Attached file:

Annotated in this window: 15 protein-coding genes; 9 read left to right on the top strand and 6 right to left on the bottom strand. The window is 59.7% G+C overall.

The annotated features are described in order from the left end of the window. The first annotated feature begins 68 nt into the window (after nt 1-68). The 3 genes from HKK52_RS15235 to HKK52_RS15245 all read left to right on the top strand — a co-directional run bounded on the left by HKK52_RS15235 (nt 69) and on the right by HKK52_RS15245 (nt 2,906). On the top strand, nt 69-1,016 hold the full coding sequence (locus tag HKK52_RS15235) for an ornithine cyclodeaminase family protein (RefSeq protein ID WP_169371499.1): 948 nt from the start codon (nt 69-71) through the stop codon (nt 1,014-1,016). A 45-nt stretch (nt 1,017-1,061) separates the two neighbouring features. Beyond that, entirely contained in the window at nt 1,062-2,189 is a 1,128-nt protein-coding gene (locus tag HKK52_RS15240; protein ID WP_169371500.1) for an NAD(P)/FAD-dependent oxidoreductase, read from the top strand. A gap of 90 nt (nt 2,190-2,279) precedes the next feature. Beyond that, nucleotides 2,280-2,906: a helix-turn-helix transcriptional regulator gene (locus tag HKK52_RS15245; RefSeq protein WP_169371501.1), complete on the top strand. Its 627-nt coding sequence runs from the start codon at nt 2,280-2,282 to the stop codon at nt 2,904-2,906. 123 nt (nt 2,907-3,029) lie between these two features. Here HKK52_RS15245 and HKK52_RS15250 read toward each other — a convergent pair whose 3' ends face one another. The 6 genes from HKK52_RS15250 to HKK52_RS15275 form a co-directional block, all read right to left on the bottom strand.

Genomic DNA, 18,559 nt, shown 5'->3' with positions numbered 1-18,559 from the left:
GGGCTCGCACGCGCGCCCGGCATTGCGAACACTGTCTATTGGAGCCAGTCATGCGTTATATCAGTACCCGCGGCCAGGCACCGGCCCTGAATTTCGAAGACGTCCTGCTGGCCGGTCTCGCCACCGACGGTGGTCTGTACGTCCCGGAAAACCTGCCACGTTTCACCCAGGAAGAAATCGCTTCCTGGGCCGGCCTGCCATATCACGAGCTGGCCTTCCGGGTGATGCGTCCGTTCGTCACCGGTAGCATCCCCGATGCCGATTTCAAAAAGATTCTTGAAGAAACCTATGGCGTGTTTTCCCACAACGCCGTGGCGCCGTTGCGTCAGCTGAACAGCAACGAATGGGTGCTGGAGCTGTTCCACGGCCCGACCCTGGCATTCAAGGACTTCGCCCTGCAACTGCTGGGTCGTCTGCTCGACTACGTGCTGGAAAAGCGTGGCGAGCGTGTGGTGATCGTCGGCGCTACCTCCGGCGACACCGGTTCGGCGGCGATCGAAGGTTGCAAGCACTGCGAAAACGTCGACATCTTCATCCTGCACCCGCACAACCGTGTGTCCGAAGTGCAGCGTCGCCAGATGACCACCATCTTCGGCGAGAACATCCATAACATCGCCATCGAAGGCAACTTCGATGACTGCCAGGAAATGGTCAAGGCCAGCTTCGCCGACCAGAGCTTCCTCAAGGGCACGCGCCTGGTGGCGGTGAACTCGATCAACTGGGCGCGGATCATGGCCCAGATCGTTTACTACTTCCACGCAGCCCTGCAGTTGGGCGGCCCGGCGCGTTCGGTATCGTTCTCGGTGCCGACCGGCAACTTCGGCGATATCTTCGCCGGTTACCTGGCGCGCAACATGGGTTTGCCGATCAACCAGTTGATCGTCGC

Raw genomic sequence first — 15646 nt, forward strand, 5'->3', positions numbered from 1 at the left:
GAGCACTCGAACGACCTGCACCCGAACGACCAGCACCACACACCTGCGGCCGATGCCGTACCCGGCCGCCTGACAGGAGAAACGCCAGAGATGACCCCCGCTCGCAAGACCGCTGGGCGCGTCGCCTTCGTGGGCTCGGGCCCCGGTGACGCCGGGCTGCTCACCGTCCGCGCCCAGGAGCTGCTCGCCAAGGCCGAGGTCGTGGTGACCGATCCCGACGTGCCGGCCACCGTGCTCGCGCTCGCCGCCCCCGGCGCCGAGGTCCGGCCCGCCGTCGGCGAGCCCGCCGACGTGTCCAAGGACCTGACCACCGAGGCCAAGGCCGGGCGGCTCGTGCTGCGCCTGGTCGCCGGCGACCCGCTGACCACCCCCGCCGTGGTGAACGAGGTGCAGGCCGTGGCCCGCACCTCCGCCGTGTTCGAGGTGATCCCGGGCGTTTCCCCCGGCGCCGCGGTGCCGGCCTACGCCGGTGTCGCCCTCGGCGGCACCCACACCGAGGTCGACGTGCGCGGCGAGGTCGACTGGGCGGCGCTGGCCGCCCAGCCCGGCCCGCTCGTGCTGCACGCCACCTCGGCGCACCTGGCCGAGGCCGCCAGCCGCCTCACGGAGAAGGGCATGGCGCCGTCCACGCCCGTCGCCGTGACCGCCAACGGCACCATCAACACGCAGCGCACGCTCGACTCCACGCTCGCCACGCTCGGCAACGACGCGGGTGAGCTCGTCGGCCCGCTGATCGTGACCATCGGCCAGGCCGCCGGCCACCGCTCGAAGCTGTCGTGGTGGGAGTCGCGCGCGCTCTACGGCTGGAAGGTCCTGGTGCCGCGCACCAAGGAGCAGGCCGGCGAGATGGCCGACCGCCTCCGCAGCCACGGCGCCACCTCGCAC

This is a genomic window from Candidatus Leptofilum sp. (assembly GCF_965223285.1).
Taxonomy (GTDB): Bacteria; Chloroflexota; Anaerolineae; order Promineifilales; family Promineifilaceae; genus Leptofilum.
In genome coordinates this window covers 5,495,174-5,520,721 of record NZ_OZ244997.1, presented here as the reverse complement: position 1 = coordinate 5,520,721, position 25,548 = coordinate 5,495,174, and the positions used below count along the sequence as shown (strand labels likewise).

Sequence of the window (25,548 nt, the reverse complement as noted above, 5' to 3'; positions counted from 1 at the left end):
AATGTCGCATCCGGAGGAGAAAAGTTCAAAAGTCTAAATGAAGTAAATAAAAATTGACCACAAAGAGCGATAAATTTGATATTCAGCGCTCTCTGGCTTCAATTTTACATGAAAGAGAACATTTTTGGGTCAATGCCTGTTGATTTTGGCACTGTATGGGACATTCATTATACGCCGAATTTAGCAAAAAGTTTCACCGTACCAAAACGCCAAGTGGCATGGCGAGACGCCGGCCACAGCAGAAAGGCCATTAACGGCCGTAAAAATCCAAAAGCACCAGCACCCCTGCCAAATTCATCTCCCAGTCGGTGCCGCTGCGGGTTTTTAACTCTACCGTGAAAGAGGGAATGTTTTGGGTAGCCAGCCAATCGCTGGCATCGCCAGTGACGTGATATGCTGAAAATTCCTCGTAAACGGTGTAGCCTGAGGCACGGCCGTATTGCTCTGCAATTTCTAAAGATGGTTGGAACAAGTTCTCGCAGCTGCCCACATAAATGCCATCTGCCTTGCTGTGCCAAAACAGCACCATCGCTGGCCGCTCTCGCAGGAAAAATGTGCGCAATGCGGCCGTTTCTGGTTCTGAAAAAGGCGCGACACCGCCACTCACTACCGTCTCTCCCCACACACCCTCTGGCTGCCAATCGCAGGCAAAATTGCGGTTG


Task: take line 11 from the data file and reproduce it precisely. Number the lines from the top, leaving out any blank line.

AATGTCGCATCCGGAGGAGAAAAGTTCAAAAGTCTAAATGAAGTAAATAAAAATTGACCACAAAGAGCGATAAATTTGATATTCAGCGCTCTCTGGCTTCAATTTTACATGAAAGAGAACATTTTTGGGTCAATGCCTGTTGATTTTGGCACTGTATGGGACATTCATTATACGCCGAATTTAGCAAAAAGTTTCACCGTACCAAAACGCCAAGTGGCATGGCGAGACGCCGGCCACAGCAGAAAGGCCATTAACGGCCGTAAAAATCCAAAAGCACCAGCACCCCTGCCAAATTCATCTCCCAGTCGGTGCCGCTGCGGGTTTTTAACTCTACCGTGAAAGAGGGAATGTTTTGGGTAGCCAGCCAATCGCTGGCATCGCCAGTGACGTGATATGCTGAAAATTCCTCGTAAACGGTGTAGCCTGAGGCACGGCCGTATTGCTCTGCAATTTCTAAAGATGGTTGGAACAAGTTCTCGCAGCTGCCCACATAAATGCCATCTGCCTTGCTGTGCCAAAACAGCACCATCGCTGGCCGCTCTCGCAGGAAAAATGTGCGCAATGCGGCCGTTTCTGGTTCTGAAAAAGGCGCGACACCGCCACTCACTACCGTCTCTCCCCACACACCCTCTGGCTGCCAATCGCAGGCAAAATTGCGGTTG